Editor's Note: On the eve of the first anniversary of the Supreme Court's ruling to uphold most provisions of the Affordable Care Act (ACA), Medscape Editor-in-Chief Eric J. Topol, MD, questioned Secretary of Health and Human Services (HHS) Kathleen Sebelius about the act's effect on medical technology, clinical trial participation, genetic testing, primary care, and patient safety.
Dr. Topol: We are experiencing a digital revolution in which technological advances are putting healthcare where it should be: in the hands of patients. How is the ACA helping to foster medical innovation?
Secretary Sebelius: A recent New York Times column, "Obamacare's Other Surprise," by Thomas L. Friedman, echoes what we've been hearing from healthcare providers and innovators: Data that support medical decision-making and collaboration, dovetailing with new tools in the Affordable Care Act, are spurring the innovation necessary to deliver improved healthcare for more people at affordable prices.
Today we are focused on driving a smarter healthcare system with an emphasis on the quality -- not quantity -- of care. The healthcare law includes many tools to increase transparency, avoid costly mistakes and hospital readmissions, keep patients healthy, and test new payment and care delivery models, like Accountable Care Organizations (ACOs). Health information technology is a critical underpinning to this larger strategy.
In May we reached an important milestone in the adoption of health information technology. More than half of all doctors and other eligible providers, and nearly 80% of hospitals, are using electronic health records (EHRs) to improve care, an increase of at least 200% since 2008. Also in May, we announced a $1 billion challenge to help jump-start innovative projects that test creative ways to deliver high-quality medical care and lower costs to people enrolled in Medicare and Medicaid, following 81 Health Care Innovation Awards that HHS awarded last year.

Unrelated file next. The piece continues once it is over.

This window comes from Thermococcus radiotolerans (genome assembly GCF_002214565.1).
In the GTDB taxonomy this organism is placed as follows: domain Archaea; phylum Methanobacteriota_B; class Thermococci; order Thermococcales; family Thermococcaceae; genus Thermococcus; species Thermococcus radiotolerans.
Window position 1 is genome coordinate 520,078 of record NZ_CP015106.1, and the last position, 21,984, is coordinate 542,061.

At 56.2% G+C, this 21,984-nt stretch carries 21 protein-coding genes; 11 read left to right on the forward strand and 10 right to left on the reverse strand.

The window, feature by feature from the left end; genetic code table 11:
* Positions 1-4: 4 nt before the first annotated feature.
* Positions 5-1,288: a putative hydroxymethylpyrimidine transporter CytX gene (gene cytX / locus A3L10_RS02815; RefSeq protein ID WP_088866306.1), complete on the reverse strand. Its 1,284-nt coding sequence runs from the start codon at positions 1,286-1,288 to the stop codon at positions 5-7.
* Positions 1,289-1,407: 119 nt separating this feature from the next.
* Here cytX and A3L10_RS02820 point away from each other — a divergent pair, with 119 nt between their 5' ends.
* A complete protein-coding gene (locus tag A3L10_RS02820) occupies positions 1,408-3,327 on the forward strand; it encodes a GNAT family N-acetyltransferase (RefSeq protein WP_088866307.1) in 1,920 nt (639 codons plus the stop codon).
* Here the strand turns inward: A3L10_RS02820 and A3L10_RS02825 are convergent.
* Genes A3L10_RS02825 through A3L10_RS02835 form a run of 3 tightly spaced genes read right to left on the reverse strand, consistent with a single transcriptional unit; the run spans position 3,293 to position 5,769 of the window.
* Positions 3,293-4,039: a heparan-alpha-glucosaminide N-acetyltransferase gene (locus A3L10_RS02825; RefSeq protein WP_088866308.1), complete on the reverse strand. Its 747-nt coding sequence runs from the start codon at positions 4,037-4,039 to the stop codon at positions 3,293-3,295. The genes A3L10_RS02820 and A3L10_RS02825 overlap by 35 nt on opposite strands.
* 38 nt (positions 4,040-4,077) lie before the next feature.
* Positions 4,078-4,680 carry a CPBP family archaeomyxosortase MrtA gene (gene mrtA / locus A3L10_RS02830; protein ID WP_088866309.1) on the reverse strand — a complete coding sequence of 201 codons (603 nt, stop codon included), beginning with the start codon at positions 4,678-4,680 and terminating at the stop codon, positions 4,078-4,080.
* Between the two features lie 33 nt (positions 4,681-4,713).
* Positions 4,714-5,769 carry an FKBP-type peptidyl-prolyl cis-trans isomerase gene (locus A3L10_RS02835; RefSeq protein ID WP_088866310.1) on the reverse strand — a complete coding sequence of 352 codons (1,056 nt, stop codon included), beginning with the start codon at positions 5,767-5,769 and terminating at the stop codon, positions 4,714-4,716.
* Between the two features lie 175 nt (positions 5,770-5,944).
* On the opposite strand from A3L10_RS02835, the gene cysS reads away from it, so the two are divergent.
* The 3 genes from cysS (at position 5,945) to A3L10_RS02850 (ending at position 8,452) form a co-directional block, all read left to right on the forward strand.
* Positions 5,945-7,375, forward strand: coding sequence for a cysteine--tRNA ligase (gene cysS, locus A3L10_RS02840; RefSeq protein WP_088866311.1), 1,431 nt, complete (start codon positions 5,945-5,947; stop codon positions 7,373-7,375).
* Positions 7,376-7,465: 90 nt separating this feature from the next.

Dr. Topol: Physicians have long lamented the lack of participation by patients in clinical trials, but the ACA is opening the door for greater participation by allowing patients to keep their health insurance while participating in clinical research. Are patients even aware that this provision now exists? How do you see it affecting clinical trial participation in the future?
Secretary Sebelius: In 2014, thanks to the ACA, insurance companies will no longer be able to deny patients from participating in an approved clinical trial for treatment of cancer or another life-threatening disease or condition, nor can they deny or limit the coverage of routine patient costs for items or services in connection with trial participation. For many patients, access to cutting-edge medicine available through clinical trials can increase their likelihood of survival. This is an important protection for patients that not only could have a life-altering impact, but it's also one that serves to facilitate participation in research that is critical to expanding our knowledge base and finding cures and treatments for those illnesses that threaten the lives of Americans each day.
Dr. Topol: One of the intentions of the ACA is to increase the primary care workforce. This is critical as we approach 2014, when more Americans than ever will have either private insurance or Medicaid. Have you seen any movement in the primary care workforce? Are there concerns that there aren't enough clinicians available to meet the forthcoming patient load?
Secretary Sebelius: Primary care providers are critical to ensuring better coordinated care and better health outcomes for all Americans. To meet the health needs of Americans, the Obama Administration has made the recruitment, training, and retention of primary care professionals a top priority.
Together, the ACA, the American Recovery and Reinvestment Act of 2009, and ongoing federal investments in the healthcare workforce have led to significant progress in training new primary care providers -- such as physicians, nurse practitioners, and physician assistants -- and encouraging primary care providers to practice in underserved areas, including:
Nearly tripling the National Health Service Corps;
Increasing the number of medical residents, nurse practitioners, and physician assistants trained in primary care, including placing over 1500 new primary care providers in underserved areas;
Creating primary care payment incentives for providers; and
Redistributing unused residency positions and directing those slots for the training of primary care physicians.
Additionally, the ACA is modernizing the primary care training infrastructure, creating new primary care clinical training opportunities, supporting primary care practice, and improving payment and financial incentives for coordinated care.